So, the New York Times has issued a correction for a 26-year-old error. Better late than never, but when are they going to get around to issuing a correction—though a full retraction would be more just—for Walter Duranty’s whitewashing of Stalin in the 1930s? Hmmm? (Now I know what some of you are thinking: get started down this road, and the Times might as well just issue a blanket correction for being the Times. True, that.)
Second, perhaps the most significant story in today’s paper is not about the Eurozone crisis, or Obama’s latest idiocy, but the Pew Research Center study out yesterday that the number of married couples is at a record low in the American population. The figure is down to 51 percent of the total population, and if the rate of decline continues, married couples will be a minority group before long (and therefore a protected class?).
This is important for many reasons, but high among them is one we don’t hear much about right now—the role of intact versus broken households in the whole income inequality and income mobility debate. Obama never talks about it, and with the exception of Power Line’s great friend Mitch Pearlstein (see Mitch’s fine recent book, From Family Collapse to America’s Decline: The Educational, Economic, and Social Costs of Family Fragmentation) and Charles Murray (whose next book, due out in January, is entitled Coming Apart: The State of White America, 1960-2010), most conservatives don’t talk about family issues in their economic dimension. Family formation and stability might well do more to improve the income dynamics story than any scheme of higher taxes, redistribution, or educational effort. But its hard for the political class to talk about intelligently (even conservatives) because it is beyond the reach of simple legislation or regulation.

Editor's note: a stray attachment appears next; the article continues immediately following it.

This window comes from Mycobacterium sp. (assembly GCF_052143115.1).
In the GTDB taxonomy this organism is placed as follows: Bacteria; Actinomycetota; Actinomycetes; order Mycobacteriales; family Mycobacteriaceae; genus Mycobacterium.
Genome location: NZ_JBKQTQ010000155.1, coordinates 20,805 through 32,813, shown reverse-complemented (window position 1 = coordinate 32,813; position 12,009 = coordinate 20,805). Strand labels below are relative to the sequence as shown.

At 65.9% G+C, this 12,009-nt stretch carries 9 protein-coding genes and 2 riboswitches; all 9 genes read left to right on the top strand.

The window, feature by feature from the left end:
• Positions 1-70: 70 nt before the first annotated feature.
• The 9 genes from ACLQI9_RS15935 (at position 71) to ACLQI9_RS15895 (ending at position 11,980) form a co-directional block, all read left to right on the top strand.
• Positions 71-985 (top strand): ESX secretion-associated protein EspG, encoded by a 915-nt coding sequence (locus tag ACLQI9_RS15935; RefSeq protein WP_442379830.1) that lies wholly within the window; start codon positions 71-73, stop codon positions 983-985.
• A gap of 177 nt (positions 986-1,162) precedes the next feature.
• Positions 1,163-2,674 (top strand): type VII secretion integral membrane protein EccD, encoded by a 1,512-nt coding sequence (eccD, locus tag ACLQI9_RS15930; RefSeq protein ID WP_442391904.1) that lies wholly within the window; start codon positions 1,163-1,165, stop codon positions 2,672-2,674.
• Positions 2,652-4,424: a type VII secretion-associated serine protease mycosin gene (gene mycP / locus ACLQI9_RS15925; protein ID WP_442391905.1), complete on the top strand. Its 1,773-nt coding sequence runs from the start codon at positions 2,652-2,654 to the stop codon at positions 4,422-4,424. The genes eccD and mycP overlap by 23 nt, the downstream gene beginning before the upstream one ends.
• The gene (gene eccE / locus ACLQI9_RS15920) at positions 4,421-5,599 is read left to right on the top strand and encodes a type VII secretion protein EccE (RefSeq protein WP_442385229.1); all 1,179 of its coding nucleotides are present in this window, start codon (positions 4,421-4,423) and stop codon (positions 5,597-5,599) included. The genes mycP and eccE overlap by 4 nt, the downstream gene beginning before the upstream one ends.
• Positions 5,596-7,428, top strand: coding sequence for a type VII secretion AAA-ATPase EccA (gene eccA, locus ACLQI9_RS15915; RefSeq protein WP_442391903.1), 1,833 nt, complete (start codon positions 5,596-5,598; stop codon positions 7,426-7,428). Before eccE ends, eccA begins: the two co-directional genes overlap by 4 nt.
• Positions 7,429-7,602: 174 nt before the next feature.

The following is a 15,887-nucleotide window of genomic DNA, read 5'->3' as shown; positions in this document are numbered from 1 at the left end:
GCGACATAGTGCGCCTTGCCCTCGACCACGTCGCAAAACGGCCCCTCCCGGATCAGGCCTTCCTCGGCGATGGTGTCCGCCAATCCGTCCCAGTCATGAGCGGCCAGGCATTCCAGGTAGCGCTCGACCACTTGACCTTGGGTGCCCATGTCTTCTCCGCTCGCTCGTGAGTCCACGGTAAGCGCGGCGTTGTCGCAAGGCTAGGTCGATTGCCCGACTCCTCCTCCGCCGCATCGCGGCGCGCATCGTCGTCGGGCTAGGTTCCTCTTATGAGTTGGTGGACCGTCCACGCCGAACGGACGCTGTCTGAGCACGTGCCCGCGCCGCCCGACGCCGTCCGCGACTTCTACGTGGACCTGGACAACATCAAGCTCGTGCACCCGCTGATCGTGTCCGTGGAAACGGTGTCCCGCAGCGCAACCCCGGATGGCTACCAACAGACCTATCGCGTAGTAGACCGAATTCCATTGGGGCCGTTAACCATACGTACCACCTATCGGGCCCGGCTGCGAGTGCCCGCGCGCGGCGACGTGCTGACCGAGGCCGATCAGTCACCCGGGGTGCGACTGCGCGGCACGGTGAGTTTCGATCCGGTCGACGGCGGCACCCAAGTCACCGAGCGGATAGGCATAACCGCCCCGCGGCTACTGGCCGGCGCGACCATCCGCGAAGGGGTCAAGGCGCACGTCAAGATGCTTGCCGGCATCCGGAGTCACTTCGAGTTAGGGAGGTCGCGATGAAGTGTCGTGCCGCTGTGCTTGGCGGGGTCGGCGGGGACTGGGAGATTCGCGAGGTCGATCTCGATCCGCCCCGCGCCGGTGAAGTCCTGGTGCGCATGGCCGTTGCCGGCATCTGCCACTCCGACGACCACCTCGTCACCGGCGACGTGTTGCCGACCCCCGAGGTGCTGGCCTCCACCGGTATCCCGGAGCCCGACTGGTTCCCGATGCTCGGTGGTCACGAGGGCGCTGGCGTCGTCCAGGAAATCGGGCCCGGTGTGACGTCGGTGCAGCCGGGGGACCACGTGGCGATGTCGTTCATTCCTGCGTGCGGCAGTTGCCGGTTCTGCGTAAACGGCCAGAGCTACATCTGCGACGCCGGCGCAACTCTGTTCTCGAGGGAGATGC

Third item: I like to say that the Law of Unintended Consequences is the most frequently enacted statute in Congress or state legislatures, and sure enough, the evidence was swift that Sen. Dick Durbin’s ill-considered attempt to crack down on credit card “swipe fees” on behalf of retailers has backfired. Turns out the bank card companies have eliminated the discounts they used to give small retailers and small amounts. Result: many small retailers are finding that their swipe fee costs are soaring. Nice going Durbin.
Finally, with the endless fascination of altering Edward Hopper’s “Nighthawks,” you knew this was inevitable: